But whether the sky be sunny or grey, whether the wind blows, the waves crash, the rain falls (and perhaps, if we are lucky, the snow tumbles), I know that my reaction to the weather embeds me within the world. It doesn’t have to be a joyous, happy-bunny reaction. The grey makes me as dull as anyone else. I have no desire to isolate myself from this process. Indeed, I celebrate it; celebrate simply by watching the birds feed, the cats play, the frost fade slowly, by enjoying the very fact of my existence.

Monday, 17 November 2008

Clas Myrddin

So. Who me and why Clas Myrddin.

I’m a Druid and a writer. On occasion, I have been a Druid writer.

My first steps into the Forest were taken a very long time ago* under the aegis of Myrddin and his twin sister Gwendydd. I spent a long time there before I began to put names like ‘pagan’ and ‘Druid’ to things, and I’ve been there ever since, still with the same mentors.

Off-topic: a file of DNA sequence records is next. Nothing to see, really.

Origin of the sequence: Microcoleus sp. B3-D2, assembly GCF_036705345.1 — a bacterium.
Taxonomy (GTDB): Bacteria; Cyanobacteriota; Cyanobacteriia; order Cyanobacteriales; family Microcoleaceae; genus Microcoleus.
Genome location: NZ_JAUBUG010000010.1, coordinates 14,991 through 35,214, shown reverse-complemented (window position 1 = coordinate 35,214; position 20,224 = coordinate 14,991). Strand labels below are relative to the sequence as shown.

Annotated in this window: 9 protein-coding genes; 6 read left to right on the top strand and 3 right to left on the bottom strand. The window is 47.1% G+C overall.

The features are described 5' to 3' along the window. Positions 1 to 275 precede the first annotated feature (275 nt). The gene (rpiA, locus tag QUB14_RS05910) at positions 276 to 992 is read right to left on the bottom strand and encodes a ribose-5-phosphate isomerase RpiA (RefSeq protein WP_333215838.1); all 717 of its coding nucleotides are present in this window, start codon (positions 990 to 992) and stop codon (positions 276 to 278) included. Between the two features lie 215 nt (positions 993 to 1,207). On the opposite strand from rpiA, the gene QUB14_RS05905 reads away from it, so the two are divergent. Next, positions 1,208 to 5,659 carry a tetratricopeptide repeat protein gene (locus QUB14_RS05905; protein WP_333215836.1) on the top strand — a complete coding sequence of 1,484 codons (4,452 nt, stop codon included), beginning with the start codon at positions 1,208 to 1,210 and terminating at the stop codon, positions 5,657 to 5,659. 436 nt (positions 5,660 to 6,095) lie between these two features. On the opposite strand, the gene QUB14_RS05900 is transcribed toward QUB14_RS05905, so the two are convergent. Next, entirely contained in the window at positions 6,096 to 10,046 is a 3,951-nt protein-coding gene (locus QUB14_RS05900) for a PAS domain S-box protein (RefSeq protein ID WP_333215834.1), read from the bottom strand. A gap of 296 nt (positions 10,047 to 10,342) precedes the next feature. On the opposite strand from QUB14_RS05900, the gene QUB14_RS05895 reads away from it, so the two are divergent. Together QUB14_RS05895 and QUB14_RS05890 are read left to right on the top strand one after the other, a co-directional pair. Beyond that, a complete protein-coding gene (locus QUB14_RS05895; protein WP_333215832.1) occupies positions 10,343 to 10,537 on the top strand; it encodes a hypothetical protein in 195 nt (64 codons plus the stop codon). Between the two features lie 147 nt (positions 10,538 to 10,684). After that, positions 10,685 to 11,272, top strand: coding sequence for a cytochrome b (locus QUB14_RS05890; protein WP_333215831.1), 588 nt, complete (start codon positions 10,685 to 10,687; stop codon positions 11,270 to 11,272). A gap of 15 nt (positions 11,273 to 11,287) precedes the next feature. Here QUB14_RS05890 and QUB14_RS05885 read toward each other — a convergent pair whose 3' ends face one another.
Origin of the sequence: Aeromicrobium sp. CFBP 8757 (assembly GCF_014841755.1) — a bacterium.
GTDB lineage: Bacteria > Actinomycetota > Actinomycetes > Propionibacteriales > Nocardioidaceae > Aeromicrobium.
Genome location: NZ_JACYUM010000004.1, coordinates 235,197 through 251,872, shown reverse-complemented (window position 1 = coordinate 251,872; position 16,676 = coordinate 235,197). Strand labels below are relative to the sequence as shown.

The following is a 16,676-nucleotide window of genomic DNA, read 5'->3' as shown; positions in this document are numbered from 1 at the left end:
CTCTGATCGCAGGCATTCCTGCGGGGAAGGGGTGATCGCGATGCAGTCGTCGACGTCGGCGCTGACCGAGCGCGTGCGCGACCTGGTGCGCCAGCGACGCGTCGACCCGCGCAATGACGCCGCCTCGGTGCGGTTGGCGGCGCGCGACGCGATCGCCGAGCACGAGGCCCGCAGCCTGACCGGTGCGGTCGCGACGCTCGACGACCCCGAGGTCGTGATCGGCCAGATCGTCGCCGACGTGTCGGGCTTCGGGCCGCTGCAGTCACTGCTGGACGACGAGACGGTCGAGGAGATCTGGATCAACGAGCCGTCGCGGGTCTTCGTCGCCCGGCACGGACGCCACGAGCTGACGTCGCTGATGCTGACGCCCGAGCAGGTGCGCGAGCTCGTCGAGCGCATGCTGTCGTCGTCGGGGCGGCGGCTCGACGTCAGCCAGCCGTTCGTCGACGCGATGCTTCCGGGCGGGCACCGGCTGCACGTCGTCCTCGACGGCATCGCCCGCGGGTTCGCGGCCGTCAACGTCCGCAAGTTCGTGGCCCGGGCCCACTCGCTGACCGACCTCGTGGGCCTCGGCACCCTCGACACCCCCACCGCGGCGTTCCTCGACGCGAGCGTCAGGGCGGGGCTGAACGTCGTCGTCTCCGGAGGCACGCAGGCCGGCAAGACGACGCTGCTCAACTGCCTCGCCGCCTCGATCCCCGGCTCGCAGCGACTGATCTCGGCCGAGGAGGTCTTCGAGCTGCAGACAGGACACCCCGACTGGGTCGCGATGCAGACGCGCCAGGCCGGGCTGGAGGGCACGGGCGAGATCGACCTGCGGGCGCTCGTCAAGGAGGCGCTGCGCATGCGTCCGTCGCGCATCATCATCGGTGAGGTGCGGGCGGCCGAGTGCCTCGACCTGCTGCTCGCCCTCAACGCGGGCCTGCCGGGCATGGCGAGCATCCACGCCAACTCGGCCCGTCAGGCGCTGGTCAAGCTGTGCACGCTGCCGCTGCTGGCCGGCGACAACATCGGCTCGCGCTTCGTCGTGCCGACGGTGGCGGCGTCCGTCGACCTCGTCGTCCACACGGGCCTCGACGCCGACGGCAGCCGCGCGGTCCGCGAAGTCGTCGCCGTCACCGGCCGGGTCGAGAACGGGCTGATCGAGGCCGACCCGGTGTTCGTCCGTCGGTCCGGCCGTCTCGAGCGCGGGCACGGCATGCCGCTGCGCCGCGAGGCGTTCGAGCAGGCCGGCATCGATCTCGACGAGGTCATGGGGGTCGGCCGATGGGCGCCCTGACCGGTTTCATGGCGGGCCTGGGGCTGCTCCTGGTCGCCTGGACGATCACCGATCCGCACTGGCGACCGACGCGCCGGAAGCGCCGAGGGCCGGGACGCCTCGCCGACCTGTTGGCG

Being a Druid doesn’t mean putting on a white nightie and catching a cold by some windswept stone circle (although you can if you want). It doesn’t mean trying to recreate Iron Age life by living in a round house and doing without running water, sewers, and electricity (you can try that as well, if you want). To me, it means thinking and living by a metaphysic derived from ancestral Celtic thinking.